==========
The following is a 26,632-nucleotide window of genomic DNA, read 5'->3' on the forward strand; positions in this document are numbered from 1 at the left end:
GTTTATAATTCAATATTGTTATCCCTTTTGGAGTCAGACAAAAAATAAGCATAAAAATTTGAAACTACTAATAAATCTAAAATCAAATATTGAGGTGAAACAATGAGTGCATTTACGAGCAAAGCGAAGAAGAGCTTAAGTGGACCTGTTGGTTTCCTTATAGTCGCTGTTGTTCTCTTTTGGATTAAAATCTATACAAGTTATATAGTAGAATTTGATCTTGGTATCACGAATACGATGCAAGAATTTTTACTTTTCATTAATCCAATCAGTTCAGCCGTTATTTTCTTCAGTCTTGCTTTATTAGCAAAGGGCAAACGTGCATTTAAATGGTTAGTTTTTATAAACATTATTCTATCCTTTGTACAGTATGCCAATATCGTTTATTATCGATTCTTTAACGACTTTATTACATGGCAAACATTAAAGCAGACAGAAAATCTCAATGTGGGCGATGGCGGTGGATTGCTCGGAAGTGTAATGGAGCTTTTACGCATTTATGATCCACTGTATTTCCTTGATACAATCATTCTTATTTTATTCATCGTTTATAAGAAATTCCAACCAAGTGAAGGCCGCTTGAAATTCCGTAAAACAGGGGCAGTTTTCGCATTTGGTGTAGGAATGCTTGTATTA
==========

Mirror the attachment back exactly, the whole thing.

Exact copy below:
The following is a 26,632-nucleotide window of genomic DNA, read 5'->3' on the forward strand; positions in this document are numbered from 1 at the left end:
GTTTATAATTCAATATTGTTATCCCTTTTGGAGTCAGACAAAAAATAAGCATAAAAATTTGAAACTACTAATAAATCTAAAATCAAATATTGAGGTGAAACAATGAGTGCATTTACGAGCAAAGCGAAGAAGAGCTTAAGTGGACCTGTTGGTTTCCTTATAGTCGCTGTTGTTCTCTTTTGGATTAAAATCTATACAAGTTATATAGTAGAATTTGATCTTGGTATCACGAATACGATGCAAGAATTTTTACTTTTCATTAATCCAATCAGTTCAGCCGTTATTTTCTTCAGTCTTGCTTTATTAGCAAAGGGCAAACGTGCATTTAAATGGTTAGTTTTTATAAACATTATTCTATCCTTTGTACAGTATGCCAATATCGTTTATTATCGATTCTTTAACGACTTTATTACATGGCAAACATTAAAGCAGACAGAAAATCTCAATGTGGGCGATGGCGGTGGATTGCTCGGAAGTGTAATGGAGCTTTTACGCATTTATGATCCACTGTATTTCCTTGATACAATCATTCTTATTTTATTCATCGTTTATAAGAAATTCCAACCAAGTGAAGGCCGCTTGAAATTCCGTAAAACAGGGGCAGTTTTCGCATTTGGTGTAGGAATGCTTGTATTA